6 Weeks Sober And Counting...

This is EXTREMELY difficult for me to write and even harder for me to share, but I know it could help someone feel less alone, so it's worth whatever may come my way for exposing myself in this way.

Don't worry.  I would never ever ever ever ever sit here and write about how good and holy and righteous I am now that I haven't been totally black out drunk for 6 weeks.

In fact, it's the opposite. 

I'm such a fragile, self-destructing, damaged, neurotic mess that I had no choice but to cool it with the drinks.

I finally hit my 'rock bottom' moment St. Patrick's Day.  I had been drinking since 7 in the morning, proceeded to continue to drink through the day and the drinks and even location changed several times as I drank into the night.  My husband was home with the kids.

My friends politely suggested I get a taxi home and I refused.  Then they ordered a taxi and told me to get into it...I did not.

My friends tried to offer me water instead of drinks and I refused to drink it.  I was slurring and not making any sense. I was in public.  People saw me, an otherwise responsible and loving mother of 2, acting like a college girl on Spring Break and the sun hadn't even gone down yet.  

I was bombed. Like, embarrassingly, not cute, not funny, friends having to take care of me and hating it wasted.  And if that were the only 'rager' I had had in the months leading up to that day, it wouldn't have been that big of a deal.  I mean, we've all been there at one time or another, right?

The problem is that that day was just the latest one.  In the months leading up to that day, I found myself drinking heavily one or two days a week.  

Then, it was on weeknights.  Then, it was 3 or 4 days a week.

Then I would drink so much that I'd be late for work or sleep through my alarm or even, yes, 'get sick'. 

I've been a big drinker for as long as I can remember and waking up with a massive hangover that would last several days was nothing new to me. But this felt different.  It was all starting to escalate so quickly.  

I'll never forget one particular morning when my 3-year-old asked me what was wrong and I had to tell her I had a tummy ache as she saw me holding the toilet.  She consoled me, hugged me and told me to feel better.  It was one of the most humbling moments of my life. 

I'm tearing up just recounting it.  And of course she had no idea that my 'tummy ache' was actually from a hangover at that age but that's not the point.  The point is that I had somehow lost all control.

All of my parenting morals and rules that I set for myself had been broken one by one when it came to drinking.  I could excuse just about anything away.

It wasn't me anymore.  It was a version of me who was going to great lengths to protect her unhealthy and destructive habit of binge-drinking.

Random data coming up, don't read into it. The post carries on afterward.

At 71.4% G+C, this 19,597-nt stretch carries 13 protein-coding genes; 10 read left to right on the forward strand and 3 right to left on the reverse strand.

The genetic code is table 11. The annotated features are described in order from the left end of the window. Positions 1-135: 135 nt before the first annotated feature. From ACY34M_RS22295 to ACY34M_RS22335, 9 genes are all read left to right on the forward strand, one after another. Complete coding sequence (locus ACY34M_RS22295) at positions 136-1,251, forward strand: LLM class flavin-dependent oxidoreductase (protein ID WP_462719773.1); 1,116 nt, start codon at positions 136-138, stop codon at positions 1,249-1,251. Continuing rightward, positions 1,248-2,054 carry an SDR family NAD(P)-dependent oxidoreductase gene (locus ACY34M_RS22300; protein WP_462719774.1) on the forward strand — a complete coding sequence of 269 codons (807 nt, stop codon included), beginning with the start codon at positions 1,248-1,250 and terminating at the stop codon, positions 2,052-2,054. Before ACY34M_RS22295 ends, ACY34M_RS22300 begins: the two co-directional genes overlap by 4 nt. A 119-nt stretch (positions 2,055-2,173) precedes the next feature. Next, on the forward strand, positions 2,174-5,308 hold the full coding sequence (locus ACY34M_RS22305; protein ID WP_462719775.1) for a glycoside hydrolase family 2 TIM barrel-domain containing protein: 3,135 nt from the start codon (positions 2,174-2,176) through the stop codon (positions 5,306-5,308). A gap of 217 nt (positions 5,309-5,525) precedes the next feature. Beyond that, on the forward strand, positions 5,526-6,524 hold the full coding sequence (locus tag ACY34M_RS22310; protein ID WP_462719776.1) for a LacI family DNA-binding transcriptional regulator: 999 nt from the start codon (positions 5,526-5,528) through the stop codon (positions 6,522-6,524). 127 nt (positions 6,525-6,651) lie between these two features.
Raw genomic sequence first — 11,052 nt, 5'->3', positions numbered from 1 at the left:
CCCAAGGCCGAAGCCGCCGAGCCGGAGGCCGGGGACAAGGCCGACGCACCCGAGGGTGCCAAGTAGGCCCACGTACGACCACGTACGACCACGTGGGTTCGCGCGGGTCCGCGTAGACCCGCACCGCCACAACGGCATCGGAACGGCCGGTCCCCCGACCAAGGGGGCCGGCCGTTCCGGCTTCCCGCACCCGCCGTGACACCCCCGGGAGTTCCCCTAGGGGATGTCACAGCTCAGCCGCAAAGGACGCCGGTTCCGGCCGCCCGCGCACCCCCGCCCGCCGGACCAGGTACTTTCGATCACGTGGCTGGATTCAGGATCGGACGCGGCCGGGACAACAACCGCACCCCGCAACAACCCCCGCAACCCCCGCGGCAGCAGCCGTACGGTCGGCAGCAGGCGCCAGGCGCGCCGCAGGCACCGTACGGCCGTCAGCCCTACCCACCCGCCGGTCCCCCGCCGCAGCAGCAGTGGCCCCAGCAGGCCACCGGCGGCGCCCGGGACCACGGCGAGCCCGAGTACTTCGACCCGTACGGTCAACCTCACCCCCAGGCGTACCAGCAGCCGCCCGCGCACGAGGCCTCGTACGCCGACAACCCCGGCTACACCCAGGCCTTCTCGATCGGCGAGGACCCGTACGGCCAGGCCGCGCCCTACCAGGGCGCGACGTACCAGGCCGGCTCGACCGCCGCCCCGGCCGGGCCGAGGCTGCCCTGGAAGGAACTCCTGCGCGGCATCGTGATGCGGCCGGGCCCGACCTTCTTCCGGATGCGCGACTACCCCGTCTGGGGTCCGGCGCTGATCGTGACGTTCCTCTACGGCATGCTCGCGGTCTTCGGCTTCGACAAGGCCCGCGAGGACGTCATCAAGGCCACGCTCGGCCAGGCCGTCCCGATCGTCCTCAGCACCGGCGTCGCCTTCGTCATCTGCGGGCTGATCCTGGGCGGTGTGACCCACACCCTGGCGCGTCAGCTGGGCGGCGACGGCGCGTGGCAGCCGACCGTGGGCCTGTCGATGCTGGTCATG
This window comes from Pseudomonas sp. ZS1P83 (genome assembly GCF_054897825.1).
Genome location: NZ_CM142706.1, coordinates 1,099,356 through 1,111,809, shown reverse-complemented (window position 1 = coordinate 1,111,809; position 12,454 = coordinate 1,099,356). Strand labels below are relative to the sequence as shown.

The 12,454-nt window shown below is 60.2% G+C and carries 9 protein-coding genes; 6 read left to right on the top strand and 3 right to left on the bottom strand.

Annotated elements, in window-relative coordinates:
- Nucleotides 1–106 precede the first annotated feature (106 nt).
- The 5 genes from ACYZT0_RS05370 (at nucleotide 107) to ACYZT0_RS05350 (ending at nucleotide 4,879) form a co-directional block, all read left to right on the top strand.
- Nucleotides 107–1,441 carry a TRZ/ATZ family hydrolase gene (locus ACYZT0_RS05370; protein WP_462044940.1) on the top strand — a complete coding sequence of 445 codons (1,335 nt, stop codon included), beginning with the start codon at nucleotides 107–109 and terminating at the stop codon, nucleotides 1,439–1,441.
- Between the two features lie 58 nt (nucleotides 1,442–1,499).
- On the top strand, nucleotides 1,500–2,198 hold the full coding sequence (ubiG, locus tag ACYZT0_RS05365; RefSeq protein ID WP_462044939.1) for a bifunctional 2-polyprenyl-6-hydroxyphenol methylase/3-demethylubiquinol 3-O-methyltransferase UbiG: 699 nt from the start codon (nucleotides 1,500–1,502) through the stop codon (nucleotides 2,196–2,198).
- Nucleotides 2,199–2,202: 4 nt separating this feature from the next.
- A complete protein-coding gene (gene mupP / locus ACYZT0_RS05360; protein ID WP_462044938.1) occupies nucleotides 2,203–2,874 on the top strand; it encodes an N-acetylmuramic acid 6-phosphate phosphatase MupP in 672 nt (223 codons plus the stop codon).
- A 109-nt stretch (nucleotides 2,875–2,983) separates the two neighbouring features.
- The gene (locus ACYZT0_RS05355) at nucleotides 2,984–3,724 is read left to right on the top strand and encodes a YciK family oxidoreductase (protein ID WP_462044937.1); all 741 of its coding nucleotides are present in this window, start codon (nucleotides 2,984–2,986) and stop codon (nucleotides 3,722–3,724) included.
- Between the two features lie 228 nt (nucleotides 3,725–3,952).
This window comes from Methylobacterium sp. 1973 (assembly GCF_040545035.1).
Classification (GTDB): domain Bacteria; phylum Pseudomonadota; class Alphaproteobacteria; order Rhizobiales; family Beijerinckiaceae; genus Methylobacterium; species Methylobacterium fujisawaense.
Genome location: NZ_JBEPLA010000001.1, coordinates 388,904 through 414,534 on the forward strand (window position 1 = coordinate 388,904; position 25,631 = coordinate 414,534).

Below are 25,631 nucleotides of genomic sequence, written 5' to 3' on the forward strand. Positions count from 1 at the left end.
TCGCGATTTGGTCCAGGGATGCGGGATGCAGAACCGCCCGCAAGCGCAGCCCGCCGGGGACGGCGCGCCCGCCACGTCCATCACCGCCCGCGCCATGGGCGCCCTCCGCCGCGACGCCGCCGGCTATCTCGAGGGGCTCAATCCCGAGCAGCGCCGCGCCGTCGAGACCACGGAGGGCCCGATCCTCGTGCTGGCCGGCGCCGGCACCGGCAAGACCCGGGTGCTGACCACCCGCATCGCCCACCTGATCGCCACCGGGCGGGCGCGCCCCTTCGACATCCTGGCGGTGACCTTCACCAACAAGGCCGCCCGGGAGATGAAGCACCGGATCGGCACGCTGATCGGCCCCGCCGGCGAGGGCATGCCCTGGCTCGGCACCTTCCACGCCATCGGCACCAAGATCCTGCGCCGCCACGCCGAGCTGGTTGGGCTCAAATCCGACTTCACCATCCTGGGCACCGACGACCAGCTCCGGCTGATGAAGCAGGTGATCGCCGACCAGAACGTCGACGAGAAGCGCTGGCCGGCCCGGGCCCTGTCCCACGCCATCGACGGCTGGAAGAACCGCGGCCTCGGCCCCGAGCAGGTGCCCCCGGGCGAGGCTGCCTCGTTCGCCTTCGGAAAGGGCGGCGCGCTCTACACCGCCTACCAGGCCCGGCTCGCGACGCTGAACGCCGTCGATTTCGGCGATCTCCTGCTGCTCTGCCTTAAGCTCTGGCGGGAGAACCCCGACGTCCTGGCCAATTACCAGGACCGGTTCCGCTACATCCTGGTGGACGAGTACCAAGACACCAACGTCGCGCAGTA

6 weeks.  Well, 6 weeks and a few days to be technical because yes, every day is a victory for me.

Not a day has gone by that I didn't want to get drunk and not a morning goes by that I'm not so thankful I didn't.  That's the cycle I'm in now until it becomes my new normal.  

Resisting, remembering why and rejoicing.  Avoiding triggers and trying not to 'set myself up' for failure.

It's been such a growing, positive and necessary experience.  I know what I was running from by getting black out drunk so often.  But then again, I've always known.  I've been running from it for 22 years.  Clearly, the booze wasn't making the demons go away. 

It was just making me go away.  The real me.  The me who feels and remembers painful things and learns to cope with those feelings.  The alcohol was replacing 'me' with someone who didn't feel.  That person did and said mean, ruthless things to loved ones.  That person was setting a terrible example for her children.  That person was not fighting her postpartum depression with light and good choices but rather with more darkness and destruction.

After about a month, I had one drink.  Just one.  I have only had one drink on a couple of occasions in these last 6 weeks just to test myself.  It was a great feeling.  It was actually not as hard as I imagined it would be.  I didn't feel like I was totally alienating myself by drinking water in a social setting, but I also knew I could have fun and relax...and that just one drink could accomplish that.

I have to be gentle with myself and allow some room.  

But, I have to know that one drink...two if it's a special occasion, is all I'm ever allowed to have. 

I am not capable of the night out with the girls over a few martinis that leads to another bar with another few martinis.  I'm just not.  And I'm envious of those I see around me who are capable of it.  

I have to learn to just be with me...just be with myself and my thoughts and my pain, without alcohol to cloud it all.  Once I can master that...once I can learn to feel everything in its enormity and not lose control or break down, I'll find peace.  

I have a plan.  I have hope.  And luckily for me, I have a husband who is there to catch me when I inevitably fall.

We all have demons.  We've all carried the weight of traumatic memories or current tragedies.  And we all have to find our own paths. We all have to find our version of peace.

I can only hope I stay on track to finding mine.